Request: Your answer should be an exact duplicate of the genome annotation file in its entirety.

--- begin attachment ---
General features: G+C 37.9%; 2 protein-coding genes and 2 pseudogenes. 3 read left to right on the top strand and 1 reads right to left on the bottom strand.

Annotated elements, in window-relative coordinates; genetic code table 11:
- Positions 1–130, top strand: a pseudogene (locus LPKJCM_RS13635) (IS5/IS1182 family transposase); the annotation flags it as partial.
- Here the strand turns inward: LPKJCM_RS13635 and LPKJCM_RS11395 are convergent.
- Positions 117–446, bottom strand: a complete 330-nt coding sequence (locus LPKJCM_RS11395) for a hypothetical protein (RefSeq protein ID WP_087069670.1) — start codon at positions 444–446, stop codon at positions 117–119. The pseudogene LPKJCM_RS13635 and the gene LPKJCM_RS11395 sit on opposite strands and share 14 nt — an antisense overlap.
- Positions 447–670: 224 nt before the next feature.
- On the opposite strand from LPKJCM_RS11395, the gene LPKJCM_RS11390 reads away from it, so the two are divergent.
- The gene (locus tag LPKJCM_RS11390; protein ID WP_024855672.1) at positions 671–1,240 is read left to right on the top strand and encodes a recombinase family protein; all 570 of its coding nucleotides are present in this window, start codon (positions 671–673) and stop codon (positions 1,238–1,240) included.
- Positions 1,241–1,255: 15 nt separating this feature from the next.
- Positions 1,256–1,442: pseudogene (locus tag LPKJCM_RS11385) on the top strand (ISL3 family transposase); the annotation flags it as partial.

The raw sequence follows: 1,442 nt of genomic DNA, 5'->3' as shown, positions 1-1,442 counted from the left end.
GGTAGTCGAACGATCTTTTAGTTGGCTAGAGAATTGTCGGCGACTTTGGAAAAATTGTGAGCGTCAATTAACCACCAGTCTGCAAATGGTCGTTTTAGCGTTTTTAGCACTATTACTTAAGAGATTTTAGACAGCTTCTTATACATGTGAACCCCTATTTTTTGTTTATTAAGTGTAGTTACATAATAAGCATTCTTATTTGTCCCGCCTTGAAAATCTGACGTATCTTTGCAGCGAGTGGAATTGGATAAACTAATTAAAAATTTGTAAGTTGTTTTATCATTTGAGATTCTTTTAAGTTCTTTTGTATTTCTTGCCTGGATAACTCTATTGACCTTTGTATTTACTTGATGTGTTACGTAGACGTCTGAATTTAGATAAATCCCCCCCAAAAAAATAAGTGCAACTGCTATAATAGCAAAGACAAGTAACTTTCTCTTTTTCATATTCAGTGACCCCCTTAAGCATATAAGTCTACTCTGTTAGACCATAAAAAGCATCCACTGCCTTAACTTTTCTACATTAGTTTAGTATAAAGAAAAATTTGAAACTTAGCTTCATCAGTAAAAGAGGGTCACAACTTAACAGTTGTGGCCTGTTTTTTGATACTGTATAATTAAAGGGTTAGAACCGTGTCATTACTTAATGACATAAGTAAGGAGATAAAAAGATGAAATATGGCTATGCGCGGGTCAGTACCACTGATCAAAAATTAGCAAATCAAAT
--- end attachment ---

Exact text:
General features: G+C 37.9%; 2 protein-coding genes and 2 pseudogenes. 3 read left to right on the top strand and 1 reads right to left on the bottom strand.

Annotated elements, in window-relative coordinates; genetic code table 11:
- Positions 1–130, top strand: a pseudogene (locus LPKJCM_RS13635) (IS5/IS1182 family transposase); the annotation flags it as partial.
- Here the strand turns inward: LPKJCM_RS13635 and LPKJCM_RS11395 are convergent.
- Positions 117–446, bottom strand: a complete 330-nt coding sequence (locus LPKJCM_RS11395) for a hypothetical protein (RefSeq protein ID WP_087069670.1) — start codon at positions 444–446, stop codon at positions 117–119. The pseudogene LPKJCM_RS13635 and the gene LPKJCM_RS11395 sit on opposite strands and share 14 nt — an antisense overlap.
- Positions 447–670: 224 nt before the next feature.
- On the opposite strand from LPKJCM_RS11395, the gene LPKJCM_RS11390 reads away from it, so the two are divergent.
- The gene (locus tag LPKJCM_RS11390; protein ID WP_024855672.1) at positions 671–1,240 is read left to right on the top strand and encodes a recombinase family protein; all 570 of its coding nucleotides are present in this window, start codon (positions 671–673) and stop codon (positions 1,238–1,240) included.
- Positions 1,241–1,255: 15 nt separating this feature from the next.
- Positions 1,256–1,442: pseudogene (locus tag LPKJCM_RS11385) on the top strand (ISL3 family transposase); the annotation flags it as partial.

The raw sequence follows: 1,442 nt of genomic DNA, 5'->3' as shown, positions 1-1,442 counted from the left end.
GGTAGTCGAACGATCTTTTAGTTGGCTAGAGAATTGTCGGCGACTTTGGAAAAATTGTGAGCGTCAATTAACCACCAGTCTGCAAATGGTCGTTTTAGCGTTTTTAGCACTATTACTTAAGAGATTTTAGACAGCTTCTTATACATGTGAACCCCTATTTTTTGTTTATTAAGTGTAGTTACATAATAAGCATTCTTATTTGTCCCGCCTTGAAAATCTGACGTATCTTTGCAGCGAGTGGAATTGGATAAACTAATTAAAAATTTGTAAGTTGTTTTATCATTTGAGATTCTTTTAAGTTCTTTTGTATTTCTTGCCTGGATAACTCTATTGACCTTTGTATTTACTTGATGTGTTACGTAGACGTCTGAATTTAGATAAATCCCCCCCAAAAAAATAAGTGCAACTGCTATAATAGCAAAGACAAGTAACTTTCTCTTTTTCATATTCAGTGACCCCCTTAAGCATATAAGTCTACTCTGTTAGACCATAAAAAGCATCCACTGCCTTAACTTTTCTACATTAGTTTAGTATAAAGAAAAATTTGAAACTTAGCTTCATCAGTAAAAGAGGGTCACAACTTAACAGTTGTGGCCTGTTTTTTGATACTGTATAATTAAAGGGTTAGAACCGTGTCATTACTTAATGACATAAGTAAGGAGATAAAAAGATGAAATATGGCTATGCGCGGGTCAGTACCACTGATCAAAAATTAGCAAATCAAAT